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Charlotte Amalie
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HomeNewsLocal newsVirgin Islanders Organize Protests in Memory of George Floyd

Virgin Islanders Organize Protests in Memory of George Floyd

A protester holds a sign calling for justice for George Floyd during a march in Miami. Protests have taken place in cities across the country and around the world since Floyd's death while in police custody. (Shutterstock image)
A protester holds a sign calling for justice for George Floyd during a march in Miami. Protests have taken place in cities across the country and around the world since Floyd’s death while in police custody. (Shutterstock image)

Activists on each of the three major U.S. Virgin Islands have organized protests to honor the memory of George Floyd, who died May 25 while in custody of a Minneapolis police officer, who is now under arrest and charged in the death.

Video of the incident – in which the officer knelt on Floyd’s neck for almost nine minutes while Floyd said he couldn’t breathe, then called for his dead mother before losing consciousness – went viral in the days after the incident, leading to waves of protests – sometimes violent – across the U.S. and around the world.

The first territorial protest is scheduled to take place Thursday on St. Croix in the form of a motorcade. The procession of vehicles will start at 4 p.m. at the D.C. Canegata Ballpark and end in Frederiksted, also known as Freedom City.

Event organizer Aida Almestica-Franco said watching the video of Floyd’s death broke her heart.

“I cried so much and didn’t even know who he was. After seeing how many cities, states and countries around the world had participated, I knew in my heart we need to say something too.”

The next day Almestica-Franco said she wrote a Facebook post and the idea spread like wildfire. She assembled a team of six individuals to help her. The six people helping her organize the event are Tuskani Mr. Lovers Rock, Peggy Franco, Kara and Michael Morrell, Sue Hunstad and Katie Nelson.

“I just want everyone to come together safely and for a common good. We need to work together for a solution. I want this to open the door to change and acceptance of everyone. I want this to open the door to discussions. I want this to open the door to a call to action … I hope and pray we don’t stop talking about the problem and solutions. Ultimately, this is not about me, but I want to help end this generational curse that my black friends are living in … I’m here to do whatever I can to end racism,” Almestica-Franco said.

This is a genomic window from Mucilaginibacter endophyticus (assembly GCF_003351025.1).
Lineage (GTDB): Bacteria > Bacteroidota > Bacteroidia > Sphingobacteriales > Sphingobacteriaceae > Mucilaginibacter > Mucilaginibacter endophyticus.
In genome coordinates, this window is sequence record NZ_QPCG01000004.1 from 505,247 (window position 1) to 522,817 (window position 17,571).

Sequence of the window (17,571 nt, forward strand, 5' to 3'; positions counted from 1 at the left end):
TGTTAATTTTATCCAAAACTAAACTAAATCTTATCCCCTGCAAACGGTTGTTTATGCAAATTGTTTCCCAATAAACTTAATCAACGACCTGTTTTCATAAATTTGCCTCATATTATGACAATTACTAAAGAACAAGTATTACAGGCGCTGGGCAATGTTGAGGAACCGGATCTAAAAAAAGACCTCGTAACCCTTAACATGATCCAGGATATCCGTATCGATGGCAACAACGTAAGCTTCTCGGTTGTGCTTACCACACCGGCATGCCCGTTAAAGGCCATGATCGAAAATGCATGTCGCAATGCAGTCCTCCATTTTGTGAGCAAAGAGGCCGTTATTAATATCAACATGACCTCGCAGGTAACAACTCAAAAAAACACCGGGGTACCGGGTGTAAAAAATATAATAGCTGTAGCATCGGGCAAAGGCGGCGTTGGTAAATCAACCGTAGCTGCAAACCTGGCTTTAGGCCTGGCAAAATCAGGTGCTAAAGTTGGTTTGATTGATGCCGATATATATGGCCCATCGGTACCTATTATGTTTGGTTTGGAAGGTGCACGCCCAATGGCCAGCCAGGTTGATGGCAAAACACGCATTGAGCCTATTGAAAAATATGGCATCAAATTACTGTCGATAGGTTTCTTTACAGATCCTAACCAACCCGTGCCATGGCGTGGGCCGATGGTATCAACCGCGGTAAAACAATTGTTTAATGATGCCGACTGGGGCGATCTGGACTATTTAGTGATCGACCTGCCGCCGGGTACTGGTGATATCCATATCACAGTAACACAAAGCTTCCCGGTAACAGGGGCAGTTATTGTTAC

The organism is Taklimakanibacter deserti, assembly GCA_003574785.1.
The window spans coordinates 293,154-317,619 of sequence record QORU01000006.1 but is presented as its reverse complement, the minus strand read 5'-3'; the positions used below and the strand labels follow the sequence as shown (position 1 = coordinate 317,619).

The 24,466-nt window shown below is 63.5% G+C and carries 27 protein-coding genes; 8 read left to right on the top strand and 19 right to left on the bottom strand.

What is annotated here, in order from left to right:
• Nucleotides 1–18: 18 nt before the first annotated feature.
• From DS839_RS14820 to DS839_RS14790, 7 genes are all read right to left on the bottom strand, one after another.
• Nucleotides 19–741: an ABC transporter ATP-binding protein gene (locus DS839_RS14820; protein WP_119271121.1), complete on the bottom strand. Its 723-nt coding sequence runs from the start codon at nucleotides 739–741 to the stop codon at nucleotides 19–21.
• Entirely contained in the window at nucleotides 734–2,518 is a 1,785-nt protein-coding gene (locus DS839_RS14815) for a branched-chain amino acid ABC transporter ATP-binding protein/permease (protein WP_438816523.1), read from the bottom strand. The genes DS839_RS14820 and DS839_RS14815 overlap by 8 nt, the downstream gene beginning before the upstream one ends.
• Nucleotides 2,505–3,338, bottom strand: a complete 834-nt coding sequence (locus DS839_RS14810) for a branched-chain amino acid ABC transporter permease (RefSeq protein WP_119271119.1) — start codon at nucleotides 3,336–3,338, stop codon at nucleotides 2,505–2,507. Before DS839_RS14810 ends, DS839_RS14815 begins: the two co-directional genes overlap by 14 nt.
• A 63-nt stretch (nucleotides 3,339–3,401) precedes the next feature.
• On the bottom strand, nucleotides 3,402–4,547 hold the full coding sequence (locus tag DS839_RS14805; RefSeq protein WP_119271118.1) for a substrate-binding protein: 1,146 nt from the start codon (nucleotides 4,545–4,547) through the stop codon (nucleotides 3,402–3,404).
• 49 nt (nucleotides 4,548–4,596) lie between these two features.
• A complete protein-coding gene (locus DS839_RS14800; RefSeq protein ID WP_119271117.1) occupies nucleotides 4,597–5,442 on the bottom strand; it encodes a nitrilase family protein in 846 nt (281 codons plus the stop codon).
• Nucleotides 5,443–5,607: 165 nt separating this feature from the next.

Team member Hunstad said she too believes the motorcade will be a catalyst for change.

“We get to show how St. Croix people can come together with police. That partnership is huge. We can set an example that we don’t have to be directly affected [by police brutality] to show compassion,” Hunstad said.

The islands of St. Thomas and St. John are banding together for a “Black Lives Matter Protest and Memorial” on Saturday.

On St. John the protest will begin at 9 a.m. at the National Park dock, and participants will march around Cruz Bay, a route similar to that used for J’ouvert. On St. Thomas the protest will begin at 9 a.m. at FirstBank on the waterfront.

Brigitte Berry and Anjali James are organizing the event on St. Thomas, and Jalayne Jones is the St. John organizer.

Jones said islanders need to be in solidarity with their stateside brethren for many reasons.

“First and foremost, whether we like it or not, we are Americans. It affects us too. Also, we have family in the states. At some point we have all been or will be on the mainland. It would not behoove us to ignore the problems in the states when they resonate with us very intensely. We’re a predominantly black region. We can’t pretend it doesn’t exist just because we’re not in it,” Jones said.

Jones has firsthand accounts of experiencing racism both at home and stateside.

In high school she said she had a white guidance counselor who asked her for her top three college choices and was told she should be more realistic about her choices.

“She [guidance counselor] did not mention this to any of her non-people-of-color students. Meanwhile, I had straight A’s, was president of National Honor Society and a part of many different ‘impact the world’ clubs. I was also an athlete. It was incredibly saddening and if it weren’t for my teachers then, I probably would’ve been discouraged completely from going to college. I went on to be accepted to all three and graduated from the one I decided to go to,” Jones said.

Jones said she hopes the nationwide protests will end police brutality in the states and bring more awareness to the issues at hand “because they’re real and we’re tired of them getting swept under the rug as if our lives don’t matter.”

Participants are encouraged to wear masks and Jones said it is often the case that “we natives are not included in their narrative and it has to stop. There are things that cannot be ‘one loved’ away, and we implore anyone who claims to love the Virgin Islands to stand up with us and denounce racism.”

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